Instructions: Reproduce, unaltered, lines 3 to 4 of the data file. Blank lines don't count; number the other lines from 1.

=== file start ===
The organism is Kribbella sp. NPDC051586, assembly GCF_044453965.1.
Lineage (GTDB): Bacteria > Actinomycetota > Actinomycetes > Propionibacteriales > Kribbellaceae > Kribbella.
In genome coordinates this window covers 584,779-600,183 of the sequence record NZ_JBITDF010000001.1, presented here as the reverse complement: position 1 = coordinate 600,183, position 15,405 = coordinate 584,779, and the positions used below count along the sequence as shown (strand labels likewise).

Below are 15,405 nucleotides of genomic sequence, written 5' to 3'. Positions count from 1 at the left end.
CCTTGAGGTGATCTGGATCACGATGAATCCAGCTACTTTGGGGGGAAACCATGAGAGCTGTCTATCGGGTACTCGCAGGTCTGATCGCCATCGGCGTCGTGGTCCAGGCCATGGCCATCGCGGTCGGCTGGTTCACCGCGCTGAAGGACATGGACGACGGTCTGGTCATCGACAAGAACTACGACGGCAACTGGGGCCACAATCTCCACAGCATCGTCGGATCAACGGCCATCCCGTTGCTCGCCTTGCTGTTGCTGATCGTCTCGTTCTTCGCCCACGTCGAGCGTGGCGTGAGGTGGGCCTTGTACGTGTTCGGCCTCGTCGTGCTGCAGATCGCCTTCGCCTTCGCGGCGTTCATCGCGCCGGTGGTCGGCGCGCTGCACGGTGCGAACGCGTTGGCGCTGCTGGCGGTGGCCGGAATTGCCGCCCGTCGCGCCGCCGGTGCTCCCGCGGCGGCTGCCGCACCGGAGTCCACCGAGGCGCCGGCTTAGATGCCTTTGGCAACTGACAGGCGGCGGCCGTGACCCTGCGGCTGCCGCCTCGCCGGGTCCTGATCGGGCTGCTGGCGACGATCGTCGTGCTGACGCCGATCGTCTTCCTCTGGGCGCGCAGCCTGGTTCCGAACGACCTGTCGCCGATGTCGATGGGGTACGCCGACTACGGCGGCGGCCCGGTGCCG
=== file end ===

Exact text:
In genome coordinates this window covers 584,779-600,183 of the sequence record NZ_JBITDF010000001.1, presented here as the reverse complement: position 1 = coordinate 600,183, position 15,405 = coordinate 584,779, and the positions used below count along the sequence as shown (strand labels likewise).

Below are 15,405 nucleotides of genomic sequence, written 5' to 3'. Positions count from 1 at the left end.